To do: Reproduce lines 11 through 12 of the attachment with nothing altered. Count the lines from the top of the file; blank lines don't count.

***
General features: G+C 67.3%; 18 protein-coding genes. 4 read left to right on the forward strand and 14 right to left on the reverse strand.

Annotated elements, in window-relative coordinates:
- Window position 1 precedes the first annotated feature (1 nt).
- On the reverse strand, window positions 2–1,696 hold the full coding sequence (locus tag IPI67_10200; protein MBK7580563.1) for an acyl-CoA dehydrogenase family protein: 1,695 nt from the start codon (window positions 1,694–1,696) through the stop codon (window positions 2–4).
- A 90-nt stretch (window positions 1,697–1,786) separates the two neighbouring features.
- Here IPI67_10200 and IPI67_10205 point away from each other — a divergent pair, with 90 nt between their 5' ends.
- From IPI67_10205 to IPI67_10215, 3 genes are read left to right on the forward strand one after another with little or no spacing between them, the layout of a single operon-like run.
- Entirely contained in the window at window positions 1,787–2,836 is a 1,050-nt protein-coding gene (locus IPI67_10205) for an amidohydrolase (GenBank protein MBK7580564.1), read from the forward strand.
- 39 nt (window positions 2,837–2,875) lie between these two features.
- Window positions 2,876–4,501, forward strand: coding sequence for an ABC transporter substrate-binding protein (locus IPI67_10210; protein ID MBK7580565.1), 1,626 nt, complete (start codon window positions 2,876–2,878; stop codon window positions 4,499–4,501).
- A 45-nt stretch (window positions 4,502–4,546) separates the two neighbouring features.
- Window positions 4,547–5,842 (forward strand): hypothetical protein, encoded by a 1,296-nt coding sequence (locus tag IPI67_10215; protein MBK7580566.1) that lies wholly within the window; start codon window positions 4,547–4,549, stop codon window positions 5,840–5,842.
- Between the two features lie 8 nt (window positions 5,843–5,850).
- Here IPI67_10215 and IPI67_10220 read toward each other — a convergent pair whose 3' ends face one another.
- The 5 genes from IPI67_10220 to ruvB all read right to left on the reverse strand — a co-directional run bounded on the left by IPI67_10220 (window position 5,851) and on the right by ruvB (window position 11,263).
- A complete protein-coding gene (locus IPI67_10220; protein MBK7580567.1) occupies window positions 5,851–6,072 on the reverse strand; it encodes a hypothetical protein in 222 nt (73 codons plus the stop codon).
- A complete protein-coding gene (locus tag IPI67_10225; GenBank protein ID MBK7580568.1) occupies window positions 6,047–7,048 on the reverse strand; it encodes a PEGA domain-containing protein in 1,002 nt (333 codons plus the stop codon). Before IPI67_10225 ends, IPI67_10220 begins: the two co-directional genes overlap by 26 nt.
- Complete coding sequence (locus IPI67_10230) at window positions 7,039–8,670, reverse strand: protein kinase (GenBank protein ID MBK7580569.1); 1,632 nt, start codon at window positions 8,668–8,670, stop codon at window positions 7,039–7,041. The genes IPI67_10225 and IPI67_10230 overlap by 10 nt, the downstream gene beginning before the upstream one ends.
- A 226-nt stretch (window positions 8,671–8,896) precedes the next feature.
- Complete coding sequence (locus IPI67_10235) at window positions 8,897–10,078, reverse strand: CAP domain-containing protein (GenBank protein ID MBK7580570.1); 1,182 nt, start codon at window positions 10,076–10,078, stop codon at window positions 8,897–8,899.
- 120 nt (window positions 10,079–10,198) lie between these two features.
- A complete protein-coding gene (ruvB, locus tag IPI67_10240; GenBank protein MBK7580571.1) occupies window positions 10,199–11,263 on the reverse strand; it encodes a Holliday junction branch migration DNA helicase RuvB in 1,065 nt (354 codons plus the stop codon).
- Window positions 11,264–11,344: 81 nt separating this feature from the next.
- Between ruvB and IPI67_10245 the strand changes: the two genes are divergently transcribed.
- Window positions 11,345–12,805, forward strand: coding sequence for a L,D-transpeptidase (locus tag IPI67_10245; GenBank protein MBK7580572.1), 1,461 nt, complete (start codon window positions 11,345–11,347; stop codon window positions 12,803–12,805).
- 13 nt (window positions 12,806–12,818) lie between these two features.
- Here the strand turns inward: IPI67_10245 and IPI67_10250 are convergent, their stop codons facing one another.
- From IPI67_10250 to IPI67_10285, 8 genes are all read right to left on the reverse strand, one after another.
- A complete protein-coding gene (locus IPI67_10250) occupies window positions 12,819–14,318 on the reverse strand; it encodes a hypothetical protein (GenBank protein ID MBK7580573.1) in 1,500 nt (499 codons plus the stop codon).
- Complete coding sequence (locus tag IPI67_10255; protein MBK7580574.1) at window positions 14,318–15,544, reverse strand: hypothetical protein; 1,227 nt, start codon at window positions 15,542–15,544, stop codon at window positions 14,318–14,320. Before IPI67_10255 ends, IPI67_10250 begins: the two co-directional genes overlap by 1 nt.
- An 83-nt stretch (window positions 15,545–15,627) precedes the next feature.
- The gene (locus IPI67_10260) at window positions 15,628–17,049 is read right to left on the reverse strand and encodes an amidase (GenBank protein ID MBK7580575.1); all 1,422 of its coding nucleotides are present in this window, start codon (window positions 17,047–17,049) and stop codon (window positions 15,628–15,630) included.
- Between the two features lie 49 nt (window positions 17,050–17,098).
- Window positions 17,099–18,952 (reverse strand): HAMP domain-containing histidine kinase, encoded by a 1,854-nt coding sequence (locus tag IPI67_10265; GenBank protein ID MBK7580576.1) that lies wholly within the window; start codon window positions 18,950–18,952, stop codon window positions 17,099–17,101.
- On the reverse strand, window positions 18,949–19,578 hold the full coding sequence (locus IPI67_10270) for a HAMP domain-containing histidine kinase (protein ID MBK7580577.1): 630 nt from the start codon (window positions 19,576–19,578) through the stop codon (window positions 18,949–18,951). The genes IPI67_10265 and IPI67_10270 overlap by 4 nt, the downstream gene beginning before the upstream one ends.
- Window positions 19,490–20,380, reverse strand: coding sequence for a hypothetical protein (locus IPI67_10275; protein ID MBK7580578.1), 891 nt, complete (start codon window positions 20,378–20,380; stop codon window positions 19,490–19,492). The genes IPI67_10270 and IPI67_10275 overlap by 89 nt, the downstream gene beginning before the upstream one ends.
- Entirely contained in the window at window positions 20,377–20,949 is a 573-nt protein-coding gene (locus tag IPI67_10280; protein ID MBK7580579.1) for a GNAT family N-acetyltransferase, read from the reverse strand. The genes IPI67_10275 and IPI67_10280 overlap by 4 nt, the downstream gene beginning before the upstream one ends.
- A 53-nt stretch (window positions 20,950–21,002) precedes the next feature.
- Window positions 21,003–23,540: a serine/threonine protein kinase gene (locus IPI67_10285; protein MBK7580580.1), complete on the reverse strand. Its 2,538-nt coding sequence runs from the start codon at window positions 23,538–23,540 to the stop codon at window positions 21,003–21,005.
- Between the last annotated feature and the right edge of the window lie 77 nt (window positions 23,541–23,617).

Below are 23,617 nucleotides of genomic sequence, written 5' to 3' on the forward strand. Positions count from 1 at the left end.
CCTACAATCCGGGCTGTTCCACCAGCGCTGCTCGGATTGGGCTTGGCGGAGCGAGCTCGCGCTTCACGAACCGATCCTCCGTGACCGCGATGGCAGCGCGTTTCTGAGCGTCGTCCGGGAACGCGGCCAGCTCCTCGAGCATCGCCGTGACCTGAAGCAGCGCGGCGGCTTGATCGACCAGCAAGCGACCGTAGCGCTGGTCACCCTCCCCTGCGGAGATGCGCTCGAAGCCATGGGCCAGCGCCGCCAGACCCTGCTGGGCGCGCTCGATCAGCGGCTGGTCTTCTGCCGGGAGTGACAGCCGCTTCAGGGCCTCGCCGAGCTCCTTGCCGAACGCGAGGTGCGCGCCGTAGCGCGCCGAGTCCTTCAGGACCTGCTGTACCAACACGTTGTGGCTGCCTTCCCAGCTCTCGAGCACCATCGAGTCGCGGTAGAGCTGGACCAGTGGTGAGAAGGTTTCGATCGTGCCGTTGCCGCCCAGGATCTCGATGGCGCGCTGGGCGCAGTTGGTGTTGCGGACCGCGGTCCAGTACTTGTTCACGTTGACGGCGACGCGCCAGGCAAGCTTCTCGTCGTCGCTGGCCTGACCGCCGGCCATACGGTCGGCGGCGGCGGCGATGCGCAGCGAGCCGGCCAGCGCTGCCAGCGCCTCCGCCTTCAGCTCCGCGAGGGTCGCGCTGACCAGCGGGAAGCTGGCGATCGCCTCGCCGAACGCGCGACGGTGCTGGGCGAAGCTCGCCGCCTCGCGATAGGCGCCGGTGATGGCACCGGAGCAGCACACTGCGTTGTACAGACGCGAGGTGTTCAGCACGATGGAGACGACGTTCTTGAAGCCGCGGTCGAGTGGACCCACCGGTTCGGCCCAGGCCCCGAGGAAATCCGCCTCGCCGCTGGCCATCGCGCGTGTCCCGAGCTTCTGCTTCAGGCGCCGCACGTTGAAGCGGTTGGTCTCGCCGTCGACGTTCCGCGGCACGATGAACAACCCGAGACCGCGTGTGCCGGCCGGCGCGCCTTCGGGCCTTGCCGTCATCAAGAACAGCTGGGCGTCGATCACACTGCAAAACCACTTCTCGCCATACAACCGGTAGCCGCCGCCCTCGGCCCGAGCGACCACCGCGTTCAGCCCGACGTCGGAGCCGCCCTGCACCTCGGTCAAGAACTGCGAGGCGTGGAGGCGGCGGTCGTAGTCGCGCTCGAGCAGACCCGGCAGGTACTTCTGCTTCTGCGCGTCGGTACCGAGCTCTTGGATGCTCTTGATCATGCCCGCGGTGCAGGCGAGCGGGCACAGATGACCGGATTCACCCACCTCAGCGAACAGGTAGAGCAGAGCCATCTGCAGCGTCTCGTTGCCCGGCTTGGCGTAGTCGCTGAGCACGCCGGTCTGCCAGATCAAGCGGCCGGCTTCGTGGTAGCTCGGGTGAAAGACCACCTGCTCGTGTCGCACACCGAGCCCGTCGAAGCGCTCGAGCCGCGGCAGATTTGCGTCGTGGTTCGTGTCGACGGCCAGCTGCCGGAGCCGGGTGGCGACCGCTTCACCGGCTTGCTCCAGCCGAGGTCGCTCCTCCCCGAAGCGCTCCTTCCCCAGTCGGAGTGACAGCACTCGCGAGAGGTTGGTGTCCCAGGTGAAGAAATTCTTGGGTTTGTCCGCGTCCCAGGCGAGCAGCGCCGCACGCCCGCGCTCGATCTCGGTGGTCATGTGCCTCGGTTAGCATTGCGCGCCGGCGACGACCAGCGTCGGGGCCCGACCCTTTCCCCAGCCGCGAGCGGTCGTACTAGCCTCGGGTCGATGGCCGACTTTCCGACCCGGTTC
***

- A 45-nt stretch (window positions 4,502–4,546) separates the two neighbouring features.
- Window positions 4,547–5,842 (forward strand): hypothetical protein, encoded by a 1,296-nt coding sequence (locus tag IPI67_10215; protein MBK7580566.1) that lies wholly within the window; start codon window positions 4,547–4,549, stop codon window positions 5,840–5,842.